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Property I
University of Illinois School of Law
Freyfogle, Eric T.


Prof. Freyfogle (Spring 2014)

I. Laws of Capture/First in Time

A) Acquiring Rights in Animals

1) Rule of Capture (requires actual occupancy)

2) Alternative: mortal wounding + imminent prospect of capture

a) Capture is practically certain + subjective intent

3) Alternative: Trapping

a) Escape pretty improbable + intent not to abandon

i) If returns to where has possibility of getting away à retain property right IF have taken reasonable precautions to prevent escape


4) Custom provides some variation (whaling)

5) Notice (would 3rd party have known it was owned?)

a) Escape into natural habitat à lose property right (no notice)

i) What if let loose within large fenced area (ex: game or ecotourism ranches)?

· Check notes in casebook

6) MUST be in compliance w/ game laws (ex: licensing, in-season, bag limits)

a) If not à don’t become lawful owner

7) Protection during pursuit

a) Generally, interference by lawful economic activity/competition OK

i) Wrongful conduct: Intent to drive away (not to capture)/malice

b) Hunter harassment statutes (no malice required)

8) If hunter is trespassing à don’t become lawful owner

a) Presumption that lands are open unless landowner takes steps to keep people away

i) May be able to retrieve if not posted

b) Hunter may have causes of action (same as in personal property):

i) Trespass: get item back but damaged or use disrupted

ii) Conversion

iii) Replevin: physically recover property

B) Finding Law

1) Abandoned

a) Intentional relinquishment of property right

i) Not possible to abandon real property

b) After abandonment à unowned

c) Finder acquires full ownership rights

i) Can leave property in place and return for it later (Haslem manure case)?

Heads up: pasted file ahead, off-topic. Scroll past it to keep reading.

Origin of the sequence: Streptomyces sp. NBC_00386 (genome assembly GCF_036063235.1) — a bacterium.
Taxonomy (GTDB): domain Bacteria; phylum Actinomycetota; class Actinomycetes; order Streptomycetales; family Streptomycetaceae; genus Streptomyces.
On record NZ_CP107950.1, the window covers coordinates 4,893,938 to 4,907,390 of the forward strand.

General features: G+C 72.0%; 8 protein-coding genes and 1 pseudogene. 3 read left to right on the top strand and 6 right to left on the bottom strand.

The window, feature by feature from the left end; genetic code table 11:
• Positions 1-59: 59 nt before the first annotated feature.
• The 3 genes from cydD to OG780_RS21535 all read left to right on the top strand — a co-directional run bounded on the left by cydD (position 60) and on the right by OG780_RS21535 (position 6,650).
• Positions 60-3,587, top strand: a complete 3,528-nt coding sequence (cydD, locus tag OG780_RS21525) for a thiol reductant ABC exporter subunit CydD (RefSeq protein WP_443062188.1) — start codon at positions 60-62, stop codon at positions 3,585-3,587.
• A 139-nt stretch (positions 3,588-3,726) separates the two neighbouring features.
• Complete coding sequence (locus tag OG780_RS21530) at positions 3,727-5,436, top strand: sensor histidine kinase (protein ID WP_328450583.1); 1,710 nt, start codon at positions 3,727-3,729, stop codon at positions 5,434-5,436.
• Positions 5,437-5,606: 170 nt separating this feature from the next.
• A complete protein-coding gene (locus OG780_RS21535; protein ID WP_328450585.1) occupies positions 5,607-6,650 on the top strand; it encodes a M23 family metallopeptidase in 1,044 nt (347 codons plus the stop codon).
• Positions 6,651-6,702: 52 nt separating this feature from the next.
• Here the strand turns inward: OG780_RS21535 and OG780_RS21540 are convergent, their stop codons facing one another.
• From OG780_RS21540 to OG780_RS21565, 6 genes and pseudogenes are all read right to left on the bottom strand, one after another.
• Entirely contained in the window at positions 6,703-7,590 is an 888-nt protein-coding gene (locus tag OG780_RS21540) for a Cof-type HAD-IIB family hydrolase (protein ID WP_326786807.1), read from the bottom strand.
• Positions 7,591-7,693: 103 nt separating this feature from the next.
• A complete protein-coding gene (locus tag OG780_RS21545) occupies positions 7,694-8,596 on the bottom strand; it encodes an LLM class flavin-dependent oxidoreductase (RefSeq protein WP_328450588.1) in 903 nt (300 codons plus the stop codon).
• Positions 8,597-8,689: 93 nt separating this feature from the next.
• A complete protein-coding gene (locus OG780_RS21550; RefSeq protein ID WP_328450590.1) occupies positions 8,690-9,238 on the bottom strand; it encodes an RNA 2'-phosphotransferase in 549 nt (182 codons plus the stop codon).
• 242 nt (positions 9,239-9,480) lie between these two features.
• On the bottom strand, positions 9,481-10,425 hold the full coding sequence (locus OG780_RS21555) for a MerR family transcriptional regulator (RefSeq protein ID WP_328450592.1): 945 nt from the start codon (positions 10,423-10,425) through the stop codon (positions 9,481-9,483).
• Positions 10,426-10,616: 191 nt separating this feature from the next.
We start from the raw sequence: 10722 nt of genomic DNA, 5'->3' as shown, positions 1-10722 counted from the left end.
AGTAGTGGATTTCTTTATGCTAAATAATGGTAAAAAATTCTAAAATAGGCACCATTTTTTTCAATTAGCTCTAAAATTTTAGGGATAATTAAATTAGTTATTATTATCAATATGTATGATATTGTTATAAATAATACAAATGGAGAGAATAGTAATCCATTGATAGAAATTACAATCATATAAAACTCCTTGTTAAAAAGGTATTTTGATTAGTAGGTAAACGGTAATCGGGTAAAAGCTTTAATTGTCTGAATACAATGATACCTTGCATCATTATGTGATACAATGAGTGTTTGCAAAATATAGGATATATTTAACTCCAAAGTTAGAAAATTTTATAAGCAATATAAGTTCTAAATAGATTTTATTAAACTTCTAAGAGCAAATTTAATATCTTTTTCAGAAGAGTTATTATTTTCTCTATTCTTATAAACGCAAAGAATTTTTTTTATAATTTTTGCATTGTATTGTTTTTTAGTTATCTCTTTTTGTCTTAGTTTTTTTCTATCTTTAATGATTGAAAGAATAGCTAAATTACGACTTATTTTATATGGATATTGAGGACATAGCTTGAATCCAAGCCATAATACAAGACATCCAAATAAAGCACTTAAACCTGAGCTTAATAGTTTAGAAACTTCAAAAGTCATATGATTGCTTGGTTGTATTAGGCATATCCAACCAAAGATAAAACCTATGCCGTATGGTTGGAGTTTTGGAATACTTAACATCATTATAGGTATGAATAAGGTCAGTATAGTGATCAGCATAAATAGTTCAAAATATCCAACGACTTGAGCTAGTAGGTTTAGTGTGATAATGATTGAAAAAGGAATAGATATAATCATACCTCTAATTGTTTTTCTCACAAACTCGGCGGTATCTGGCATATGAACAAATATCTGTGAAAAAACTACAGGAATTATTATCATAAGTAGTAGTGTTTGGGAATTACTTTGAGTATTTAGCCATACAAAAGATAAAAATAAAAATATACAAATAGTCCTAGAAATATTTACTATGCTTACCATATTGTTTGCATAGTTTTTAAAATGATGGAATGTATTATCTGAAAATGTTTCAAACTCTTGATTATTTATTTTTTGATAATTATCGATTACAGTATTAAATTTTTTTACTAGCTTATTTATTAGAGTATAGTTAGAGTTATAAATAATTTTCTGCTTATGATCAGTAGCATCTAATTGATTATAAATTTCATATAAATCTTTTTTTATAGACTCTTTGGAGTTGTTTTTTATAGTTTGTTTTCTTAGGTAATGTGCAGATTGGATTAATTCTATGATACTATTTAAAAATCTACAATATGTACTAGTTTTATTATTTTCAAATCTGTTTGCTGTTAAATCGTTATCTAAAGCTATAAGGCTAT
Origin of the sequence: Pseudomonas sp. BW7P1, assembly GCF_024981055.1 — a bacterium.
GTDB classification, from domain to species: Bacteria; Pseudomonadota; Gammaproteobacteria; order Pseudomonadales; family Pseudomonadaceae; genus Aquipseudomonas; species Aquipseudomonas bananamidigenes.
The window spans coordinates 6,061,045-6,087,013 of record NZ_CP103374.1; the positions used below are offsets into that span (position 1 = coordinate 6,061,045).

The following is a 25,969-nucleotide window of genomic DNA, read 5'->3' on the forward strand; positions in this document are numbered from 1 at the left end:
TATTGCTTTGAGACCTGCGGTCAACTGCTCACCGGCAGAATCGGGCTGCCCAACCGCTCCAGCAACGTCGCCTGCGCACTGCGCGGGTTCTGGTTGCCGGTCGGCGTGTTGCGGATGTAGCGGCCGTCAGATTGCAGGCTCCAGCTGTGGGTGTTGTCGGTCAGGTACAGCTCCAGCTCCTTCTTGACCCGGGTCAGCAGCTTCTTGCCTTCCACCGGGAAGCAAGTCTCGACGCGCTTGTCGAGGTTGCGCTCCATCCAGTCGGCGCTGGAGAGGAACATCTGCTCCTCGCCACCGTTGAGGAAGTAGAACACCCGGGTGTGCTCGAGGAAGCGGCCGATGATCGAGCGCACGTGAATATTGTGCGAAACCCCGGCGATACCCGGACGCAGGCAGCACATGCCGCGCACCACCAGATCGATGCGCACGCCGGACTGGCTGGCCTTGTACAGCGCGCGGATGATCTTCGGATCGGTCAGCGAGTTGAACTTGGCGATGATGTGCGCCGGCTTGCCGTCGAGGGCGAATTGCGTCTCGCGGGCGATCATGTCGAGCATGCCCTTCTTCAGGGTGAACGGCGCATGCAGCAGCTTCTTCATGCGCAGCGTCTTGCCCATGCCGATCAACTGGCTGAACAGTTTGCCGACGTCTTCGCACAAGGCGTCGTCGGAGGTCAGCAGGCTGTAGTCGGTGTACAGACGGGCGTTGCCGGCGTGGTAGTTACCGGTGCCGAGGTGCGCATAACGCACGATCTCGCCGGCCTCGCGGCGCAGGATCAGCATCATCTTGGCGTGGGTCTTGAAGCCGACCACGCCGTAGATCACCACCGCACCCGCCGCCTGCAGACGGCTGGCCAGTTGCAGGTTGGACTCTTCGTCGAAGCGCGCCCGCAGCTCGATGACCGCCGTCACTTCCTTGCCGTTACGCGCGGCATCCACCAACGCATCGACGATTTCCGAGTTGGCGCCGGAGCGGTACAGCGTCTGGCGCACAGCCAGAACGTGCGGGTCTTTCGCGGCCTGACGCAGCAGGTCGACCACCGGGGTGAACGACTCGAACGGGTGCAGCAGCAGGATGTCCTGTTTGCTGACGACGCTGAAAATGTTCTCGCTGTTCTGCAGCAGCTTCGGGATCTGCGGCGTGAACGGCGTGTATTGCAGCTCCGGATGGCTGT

· If property taken into possession, but have not ­ value = rights last only as long as in possession

· If add value, even if not in possession = rights last for reasonable period of time to go away and pick up

d) *Note: key distinction between abandoned and lost/mislaid = intent

i) Ex: $ left in hotel dresser drawer is abandoned

2) Lost: property unintentionally put where it is

a) No intent to relinquish rights

b) Finder gains ownership rights superior to everyone EXCEPT true owner

i) Finder becomes bailee

c) *Note: key distinction between mislaid and lost = likelihood of true owner coming back for it

3) Mislaid: intentionally put where it is, but walked away and forgotten about it

a) Finder acquires no ownership rights

i) Finder becomes bailee

ii) If found on private property à may be required to turn over to owner of premises (facilitating return to TO)

· 2nd bailment

4) Embedded in soil(treasure trove): item concealed in ground or house

a) Finder acquires ownership rights relative to everyone except TO

b) If no treasure trove statute à finder does not gain ownership rights – landowner does

5) Role of Statutes Today

a) Have to turn over to police (police try to return to true owner)

i) Removes distinction between lost and mislaid)

ii) May remove distinction of embedded in soil as well